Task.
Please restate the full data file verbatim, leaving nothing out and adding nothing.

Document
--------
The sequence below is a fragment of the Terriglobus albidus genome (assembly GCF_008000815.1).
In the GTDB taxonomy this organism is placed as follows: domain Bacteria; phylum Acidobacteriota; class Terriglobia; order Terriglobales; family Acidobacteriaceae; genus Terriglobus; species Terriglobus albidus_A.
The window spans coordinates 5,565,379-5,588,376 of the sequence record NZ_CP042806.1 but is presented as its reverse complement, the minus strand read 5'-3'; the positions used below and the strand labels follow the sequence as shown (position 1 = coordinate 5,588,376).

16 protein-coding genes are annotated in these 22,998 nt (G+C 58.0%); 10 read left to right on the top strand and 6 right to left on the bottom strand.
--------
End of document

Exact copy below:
The sequence below is a fragment of the Terriglobus albidus genome (assembly GCF_008000815.1).
In the GTDB taxonomy this organism is placed as follows: domain Bacteria; phylum Acidobacteriota; class Terriglobia; order Terriglobales; family Acidobacteriaceae; genus Terriglobus; species Terriglobus albidus_A.
The window spans coordinates 5,565,379-5,588,376 of the sequence record NZ_CP042806.1 but is presented as its reverse complement, the minus strand read 5'-3'; the positions used below and the strand labels follow the sequence as shown (position 1 = coordinate 5,588,376).

16 protein-coding genes are annotated in these 22,998 nt (G+C 58.0%); 10 read left to right on the top strand and 6 right to left on the bottom strand.